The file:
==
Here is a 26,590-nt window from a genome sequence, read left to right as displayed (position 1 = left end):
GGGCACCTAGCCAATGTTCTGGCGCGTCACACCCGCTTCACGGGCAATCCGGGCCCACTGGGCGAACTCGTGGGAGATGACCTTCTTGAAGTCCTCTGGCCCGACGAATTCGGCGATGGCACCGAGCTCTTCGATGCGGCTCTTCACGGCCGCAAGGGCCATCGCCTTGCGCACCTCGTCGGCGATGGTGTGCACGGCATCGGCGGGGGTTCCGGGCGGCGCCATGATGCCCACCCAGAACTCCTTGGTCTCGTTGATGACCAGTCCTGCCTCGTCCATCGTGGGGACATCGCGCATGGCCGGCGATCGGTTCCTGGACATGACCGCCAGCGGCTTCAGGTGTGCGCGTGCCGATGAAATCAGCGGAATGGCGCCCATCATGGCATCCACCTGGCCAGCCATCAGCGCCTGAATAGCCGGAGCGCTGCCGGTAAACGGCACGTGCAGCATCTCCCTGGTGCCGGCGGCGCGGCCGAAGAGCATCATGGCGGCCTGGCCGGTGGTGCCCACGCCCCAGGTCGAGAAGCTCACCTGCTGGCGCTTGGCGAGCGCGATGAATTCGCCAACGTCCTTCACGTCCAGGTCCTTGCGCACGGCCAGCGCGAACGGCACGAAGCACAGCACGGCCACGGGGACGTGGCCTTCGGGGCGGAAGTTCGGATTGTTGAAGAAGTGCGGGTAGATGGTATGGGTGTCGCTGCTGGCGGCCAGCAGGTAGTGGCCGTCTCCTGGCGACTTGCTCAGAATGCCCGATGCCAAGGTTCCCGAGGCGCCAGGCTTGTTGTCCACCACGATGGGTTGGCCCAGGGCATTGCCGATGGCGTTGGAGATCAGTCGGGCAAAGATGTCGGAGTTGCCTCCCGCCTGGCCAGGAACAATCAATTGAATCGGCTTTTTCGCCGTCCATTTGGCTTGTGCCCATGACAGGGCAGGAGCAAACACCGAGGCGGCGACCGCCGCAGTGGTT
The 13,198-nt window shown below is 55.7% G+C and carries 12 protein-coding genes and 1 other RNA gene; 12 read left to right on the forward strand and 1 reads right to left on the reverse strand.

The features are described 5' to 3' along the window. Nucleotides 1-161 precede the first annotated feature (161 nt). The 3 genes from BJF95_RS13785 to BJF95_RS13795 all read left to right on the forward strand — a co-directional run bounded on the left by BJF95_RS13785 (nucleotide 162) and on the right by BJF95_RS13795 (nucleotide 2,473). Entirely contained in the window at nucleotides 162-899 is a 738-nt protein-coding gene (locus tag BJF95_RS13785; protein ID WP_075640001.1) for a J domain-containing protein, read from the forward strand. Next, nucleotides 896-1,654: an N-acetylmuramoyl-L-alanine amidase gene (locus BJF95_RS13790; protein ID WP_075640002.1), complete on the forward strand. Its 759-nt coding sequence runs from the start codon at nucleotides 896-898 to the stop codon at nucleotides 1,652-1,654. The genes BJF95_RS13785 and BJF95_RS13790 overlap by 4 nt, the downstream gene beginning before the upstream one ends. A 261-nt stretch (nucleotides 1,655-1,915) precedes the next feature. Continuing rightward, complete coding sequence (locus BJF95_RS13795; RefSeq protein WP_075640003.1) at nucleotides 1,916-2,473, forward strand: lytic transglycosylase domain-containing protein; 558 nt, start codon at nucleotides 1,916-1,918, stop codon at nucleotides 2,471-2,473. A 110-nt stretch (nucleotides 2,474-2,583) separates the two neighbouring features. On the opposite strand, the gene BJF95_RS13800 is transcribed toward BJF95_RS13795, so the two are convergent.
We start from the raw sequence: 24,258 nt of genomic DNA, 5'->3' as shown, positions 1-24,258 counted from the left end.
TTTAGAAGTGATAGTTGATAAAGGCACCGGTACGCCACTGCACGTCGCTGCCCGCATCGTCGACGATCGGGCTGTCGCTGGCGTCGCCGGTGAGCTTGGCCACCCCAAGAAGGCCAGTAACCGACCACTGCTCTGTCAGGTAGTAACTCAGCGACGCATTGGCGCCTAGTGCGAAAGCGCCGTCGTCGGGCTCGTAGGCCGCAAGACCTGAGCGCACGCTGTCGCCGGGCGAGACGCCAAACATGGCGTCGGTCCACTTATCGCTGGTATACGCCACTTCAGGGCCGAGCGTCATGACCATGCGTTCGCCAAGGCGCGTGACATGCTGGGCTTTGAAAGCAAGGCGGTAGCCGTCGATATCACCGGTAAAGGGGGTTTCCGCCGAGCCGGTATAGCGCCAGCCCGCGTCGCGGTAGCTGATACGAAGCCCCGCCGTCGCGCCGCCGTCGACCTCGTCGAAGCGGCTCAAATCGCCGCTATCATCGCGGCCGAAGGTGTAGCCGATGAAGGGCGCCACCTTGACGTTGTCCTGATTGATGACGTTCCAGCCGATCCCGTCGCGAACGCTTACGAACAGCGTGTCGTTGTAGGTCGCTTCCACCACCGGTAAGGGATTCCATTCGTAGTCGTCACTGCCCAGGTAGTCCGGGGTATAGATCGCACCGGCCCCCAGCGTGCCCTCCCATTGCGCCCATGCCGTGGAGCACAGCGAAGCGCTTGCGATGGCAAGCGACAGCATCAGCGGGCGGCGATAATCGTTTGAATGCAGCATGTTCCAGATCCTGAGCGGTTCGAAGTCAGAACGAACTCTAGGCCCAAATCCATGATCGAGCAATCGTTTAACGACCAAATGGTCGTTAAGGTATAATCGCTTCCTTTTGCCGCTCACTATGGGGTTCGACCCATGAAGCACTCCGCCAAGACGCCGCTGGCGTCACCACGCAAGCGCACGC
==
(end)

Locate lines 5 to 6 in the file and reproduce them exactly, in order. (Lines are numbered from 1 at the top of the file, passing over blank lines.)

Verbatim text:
We start from the raw sequence: 24,258 nt of genomic DNA, 5'->3' as shown, positions 1-24,258 counted from the left end.
TTTAGAAGTGATAGTTGATAAAGGCACCGGTACGCCACTGCACGTCGCTGCCCGCATCGTCGACGATCGGGCTGTCGCTGGCGTCGCCGGTGAGCTTGGCCACCCCAAGAAGGCCAGTAACCGACCACTGCTCTGTCAGGTAGTAACTCAGCGACGCATTGGCGCCTAGTGCGAAAGCGCCGTCGTCGGGCTCGTAGGCCGCAAGACCTGAGCGCACGCTGTCGCCGGGCGAGACGCCAAACATGGCGTCGGTCCACTTATCGCTGGTATACGCCACTTCAGGGCCGAGCGTCATGACCATGCGTTCGCCAAGGCGCGTGACATGCTGGGCTTTGAAAGCAAGGCGGTAGCCGTCGATATCACCGGTAAAGGGGGTTTCCGCCGAGCCGGTATAGCGCCAGCCCGCGTCGCGGTAGCTGATACGAAGCCCCGCCGTCGCGCCGCCGTCGACCTCGTCGAAGCGGCTCAAATCGCCGCTATCATCGCGGCCGAAGGTGTAGCCGATGAAGGGCGCCACCTTGACGTTGTCCTGATTGATGACGTTCCAGCCGATCCCGTCGCGAACGCTTACGAACAGCGTGTCGTTGTAGGTCGCTTCCACCACCGGTAAGGGATTCCATTCGTAGTCGTCACTGCCCAGGTAGTCCGGGGTATAGATCGCACCGGCCCCCAGCGTGCCCTCCCATTGCGCCCATGCCGTGGAGCACAGCGAAGCGCTTGCGATGGCAAGCGACAGCATCAGCGGGCGGCGATAATCGTTTGAATGCAGCATGTTCCAGATCCTGAGCGGTTCGAAGTCAGAACGAACTCTAGGCCCAAATCCATGATCGAGCAATCGTTTAACGACCAAATGGTCGTTAAGGTATAATCGCTTCCTTTTGCCGCTCACTATGGGGTTCGACCCATGAAGCACTCCGCCAAGACGCCGCTGGCGTCACCACGCAAGCGCACGC